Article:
This feels a little sketchy, but this post is already too long and I’ve gone on at some length about it elsewhere (see especially the paper linked from that post). One last thought, though. I promised to say something about the perfective (by which Lurie is seemingly fascinated), so here it is: We’re meant to understand many of the events in the second half of the novel as culminations of processes set afoot in the first. Lucy’s rape is the apotheosis of David’s sexual violence, its appalling perfection. David’s final abandonment of the dog is the perfection of his disgrace and destitution. The attack itself is the culmination of colonial exploitation, its necessary conclusion. The situation as a whole is one of finality, completion, the end of things (or, better, the end of a personal and historical situation) … perfection in the grammatical sense. And yet even these actions carried to perfection—to their retributive, debasing endpoint—don’t undo the sins that occasioned them. If that’s the case, then it’s hard to sustain the idea of atonement by (even perfect) sacrifice.

    On Lucy’s Response to the Attack

    Answers to two more of the basic questions about Disgrace, this time concerning Lucy’s reaction to her rape.


    • Why does Lucy refuse to report her rape or otherwise pursue legal remedy for it?
    • Why does Lucy remain on the farm after the attack?

    Short answer to both: Because Lucy represents one, abnegatory pole of the novel’s imagined range of potential responses to guilt.

    These questions are tricky, they’re related, and they’re absolutely central to making sense of the novel. Lucy offers several iterations of her thinking on both matters, always in conversation (of a sort) with Lurie. So we have her words, presented in direct dialogue, plus Lurie’s own speculation, both put directly to her and contemplated on his own.

    Lucy’s words first. Immediately after the attack, she asks David “would you mind keeping to your own story, to what happened to you?” “You tell what happened to you,” she continues, “I tell what happened to me” (99). So from the beginning (minutes or hours after the attack), not only are their stories separable, but they are individual, personal. This is important, because it’s the basis of Lucy’s later claim that what happened to her isn’t properly public. “As far as I am concerned,” she says the next day, “what happened to me is a purely private matter” (112). This is true, according to Lucy, not because rape is always so, but owing to the historical contingencies of her situation:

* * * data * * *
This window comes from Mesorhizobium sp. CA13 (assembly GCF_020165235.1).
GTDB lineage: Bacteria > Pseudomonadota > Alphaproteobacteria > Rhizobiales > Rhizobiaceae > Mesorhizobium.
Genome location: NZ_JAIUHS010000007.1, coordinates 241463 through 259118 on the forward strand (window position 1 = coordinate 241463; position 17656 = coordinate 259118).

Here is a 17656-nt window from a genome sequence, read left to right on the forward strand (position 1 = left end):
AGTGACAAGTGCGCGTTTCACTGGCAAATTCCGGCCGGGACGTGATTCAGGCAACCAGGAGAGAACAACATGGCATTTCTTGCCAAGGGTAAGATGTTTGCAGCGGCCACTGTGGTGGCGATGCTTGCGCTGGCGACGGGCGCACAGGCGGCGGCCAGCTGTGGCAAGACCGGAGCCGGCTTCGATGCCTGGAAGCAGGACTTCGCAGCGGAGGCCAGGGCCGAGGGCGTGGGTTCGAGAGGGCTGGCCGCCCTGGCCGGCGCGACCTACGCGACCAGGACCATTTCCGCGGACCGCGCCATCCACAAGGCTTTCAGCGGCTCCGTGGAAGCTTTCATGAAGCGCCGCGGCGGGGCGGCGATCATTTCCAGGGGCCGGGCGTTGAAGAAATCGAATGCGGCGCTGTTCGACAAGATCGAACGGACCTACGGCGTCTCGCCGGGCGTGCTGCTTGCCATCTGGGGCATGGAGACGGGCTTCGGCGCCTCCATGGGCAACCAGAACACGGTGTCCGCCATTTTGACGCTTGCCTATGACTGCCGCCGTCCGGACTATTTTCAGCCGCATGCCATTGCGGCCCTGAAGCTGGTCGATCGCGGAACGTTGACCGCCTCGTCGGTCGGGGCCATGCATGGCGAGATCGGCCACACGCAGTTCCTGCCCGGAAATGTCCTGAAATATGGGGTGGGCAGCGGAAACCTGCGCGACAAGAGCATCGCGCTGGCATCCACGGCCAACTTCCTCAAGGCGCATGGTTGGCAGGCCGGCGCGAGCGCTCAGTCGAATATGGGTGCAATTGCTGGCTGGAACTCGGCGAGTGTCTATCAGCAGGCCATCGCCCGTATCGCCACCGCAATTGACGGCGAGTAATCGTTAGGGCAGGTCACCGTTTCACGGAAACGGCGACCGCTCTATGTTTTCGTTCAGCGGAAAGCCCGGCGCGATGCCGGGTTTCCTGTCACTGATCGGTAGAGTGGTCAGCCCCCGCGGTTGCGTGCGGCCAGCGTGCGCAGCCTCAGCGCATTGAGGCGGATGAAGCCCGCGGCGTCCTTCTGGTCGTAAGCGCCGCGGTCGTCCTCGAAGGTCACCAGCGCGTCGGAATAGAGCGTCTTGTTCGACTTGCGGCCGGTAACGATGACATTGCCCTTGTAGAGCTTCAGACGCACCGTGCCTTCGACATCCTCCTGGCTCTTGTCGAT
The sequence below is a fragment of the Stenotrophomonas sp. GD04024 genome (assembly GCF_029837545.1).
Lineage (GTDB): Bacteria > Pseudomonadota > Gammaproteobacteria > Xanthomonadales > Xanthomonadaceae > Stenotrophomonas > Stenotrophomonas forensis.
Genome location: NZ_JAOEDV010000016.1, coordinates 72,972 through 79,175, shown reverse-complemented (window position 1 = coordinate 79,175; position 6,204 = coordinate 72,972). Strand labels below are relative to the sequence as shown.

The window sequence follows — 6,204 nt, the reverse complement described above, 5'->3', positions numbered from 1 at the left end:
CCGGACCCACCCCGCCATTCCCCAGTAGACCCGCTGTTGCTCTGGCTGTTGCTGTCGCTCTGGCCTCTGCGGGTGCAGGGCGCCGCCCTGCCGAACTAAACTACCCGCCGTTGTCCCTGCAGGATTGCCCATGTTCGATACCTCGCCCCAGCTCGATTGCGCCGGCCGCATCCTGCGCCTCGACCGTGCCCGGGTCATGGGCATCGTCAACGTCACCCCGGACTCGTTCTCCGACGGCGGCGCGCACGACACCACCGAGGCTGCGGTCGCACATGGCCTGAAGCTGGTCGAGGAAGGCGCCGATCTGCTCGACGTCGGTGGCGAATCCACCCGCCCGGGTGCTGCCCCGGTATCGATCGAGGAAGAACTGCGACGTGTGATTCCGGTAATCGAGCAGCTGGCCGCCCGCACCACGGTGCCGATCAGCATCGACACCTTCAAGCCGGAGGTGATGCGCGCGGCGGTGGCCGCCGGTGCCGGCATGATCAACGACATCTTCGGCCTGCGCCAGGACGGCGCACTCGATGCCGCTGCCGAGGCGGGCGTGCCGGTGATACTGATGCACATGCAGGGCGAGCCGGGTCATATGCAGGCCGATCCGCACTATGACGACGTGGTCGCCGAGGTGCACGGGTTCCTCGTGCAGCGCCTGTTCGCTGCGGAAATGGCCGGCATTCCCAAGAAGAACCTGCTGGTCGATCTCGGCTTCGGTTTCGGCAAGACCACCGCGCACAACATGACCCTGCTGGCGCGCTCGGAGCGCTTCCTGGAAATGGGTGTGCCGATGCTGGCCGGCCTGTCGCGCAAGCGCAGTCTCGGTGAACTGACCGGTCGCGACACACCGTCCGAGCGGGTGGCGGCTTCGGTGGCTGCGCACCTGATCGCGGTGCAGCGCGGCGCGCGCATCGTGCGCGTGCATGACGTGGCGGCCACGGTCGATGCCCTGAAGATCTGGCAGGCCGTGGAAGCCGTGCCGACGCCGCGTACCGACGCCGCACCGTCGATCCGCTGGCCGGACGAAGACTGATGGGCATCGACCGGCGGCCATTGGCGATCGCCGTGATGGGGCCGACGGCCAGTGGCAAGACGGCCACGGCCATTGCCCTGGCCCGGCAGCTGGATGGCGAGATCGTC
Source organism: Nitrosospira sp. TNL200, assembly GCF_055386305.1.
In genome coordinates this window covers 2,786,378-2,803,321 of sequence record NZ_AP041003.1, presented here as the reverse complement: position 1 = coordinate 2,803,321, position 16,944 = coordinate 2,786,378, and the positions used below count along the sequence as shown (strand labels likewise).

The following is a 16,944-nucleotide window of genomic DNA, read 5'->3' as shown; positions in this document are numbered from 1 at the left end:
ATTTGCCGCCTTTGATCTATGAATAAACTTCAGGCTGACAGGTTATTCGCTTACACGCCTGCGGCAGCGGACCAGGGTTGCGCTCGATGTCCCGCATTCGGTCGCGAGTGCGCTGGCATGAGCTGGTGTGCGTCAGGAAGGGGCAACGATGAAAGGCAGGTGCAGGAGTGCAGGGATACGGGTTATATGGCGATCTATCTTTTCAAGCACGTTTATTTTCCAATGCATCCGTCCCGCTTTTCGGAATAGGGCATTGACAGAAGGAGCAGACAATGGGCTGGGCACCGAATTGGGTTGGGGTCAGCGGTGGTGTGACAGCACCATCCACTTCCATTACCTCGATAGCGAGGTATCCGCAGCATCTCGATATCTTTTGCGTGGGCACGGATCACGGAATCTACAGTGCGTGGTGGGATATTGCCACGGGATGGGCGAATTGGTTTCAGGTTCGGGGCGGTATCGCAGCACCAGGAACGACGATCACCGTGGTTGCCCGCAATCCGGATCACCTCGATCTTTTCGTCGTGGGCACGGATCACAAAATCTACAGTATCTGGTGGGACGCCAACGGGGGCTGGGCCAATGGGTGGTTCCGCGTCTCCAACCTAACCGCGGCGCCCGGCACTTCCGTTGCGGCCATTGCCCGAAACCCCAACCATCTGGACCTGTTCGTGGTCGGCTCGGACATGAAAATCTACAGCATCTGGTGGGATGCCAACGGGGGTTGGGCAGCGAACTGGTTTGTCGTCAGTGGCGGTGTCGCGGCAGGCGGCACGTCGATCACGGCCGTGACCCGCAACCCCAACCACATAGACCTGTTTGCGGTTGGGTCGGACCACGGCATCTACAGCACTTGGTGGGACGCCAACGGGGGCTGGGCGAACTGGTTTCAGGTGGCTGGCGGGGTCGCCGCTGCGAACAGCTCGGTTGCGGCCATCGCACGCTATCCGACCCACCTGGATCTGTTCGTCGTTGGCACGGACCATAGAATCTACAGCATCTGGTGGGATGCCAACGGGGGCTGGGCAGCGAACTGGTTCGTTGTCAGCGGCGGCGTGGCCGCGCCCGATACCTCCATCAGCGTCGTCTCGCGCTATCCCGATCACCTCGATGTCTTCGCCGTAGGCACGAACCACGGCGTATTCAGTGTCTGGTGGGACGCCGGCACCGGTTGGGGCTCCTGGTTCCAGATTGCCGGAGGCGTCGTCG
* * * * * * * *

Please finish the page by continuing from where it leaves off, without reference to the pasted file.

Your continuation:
“In another time, in another place it might be held to be a public matter. But in this place, at this time, it is not. It is my business, mine alone.”

    “This place being what?”

    “This place being South Africa.” (212)

    Later still, however, Lucy confesses—in her only unprompted discussion of the attack with David—that she was baffled and shaken by exactly the personal investment of her attackers:

    It was done with such personal hatred. That was what stunned me more than anything. The rest was … expected. But why did they hate me so? I had never set eyes on them. (156, ellipses in original)

    It is in response to this question, in an attempt at palliation, that Lurie offers his much-quoted hypothesis that “it was history speaking through them … it may have seemed personal, but it wasn’t” (156).

    The distinction here between personal and historical motives matters because it bears directly on Lucy’s reasons for not pressing charges and for staying on the farm. The problem, though, is that the public and private aspects of the attack and of her response to it are inseparable; Lurie is right that the attackers are motivated by impersonal forces, but that doesn’t preclude a deeply personal cathexis on Lucy as the specific object through or in which those forces find expression. So the attack is both personal, which means that these specific men remain a threat to Lucy, and impersonal, which means that apprehending them will do nothing to remove the general threat under which she lives.

    That’s the attackers’ side of the equation; on Lucy’s, the problem is no simpler. As she says, what happened to her is personal; she has the right to respond to it as she sees fit and is under no obligation to treat it as a public matter (or, by the same token, as a private one). Moreover, what happened to her did not happen to David, except in the much different sense that his child was raped (an important point when we finally turn to the relationship between the novel’s rapes). But of course Lucy is aware that the attack was also fundamentally impersonal (that is, political) and that her response to it, whatever it might be, cannot but be public and political. She seems determined nevertheless to come as close as possible to removing herself from the public sphere, aware as she is of the reality that to press charges is to enter into a national phenomenon and debate concerning black-on-white violence. But it’s not as though simply accepting the situation avoids an entanglement with those same politics. That’s what she means when she says that what happened to her is a purely private matter: she can only treat it as private, else the consequences to her ethical and political self-image will be disastrous. “I must make the political decision,” she is saying, “to treat this as a nonpolitical matter.”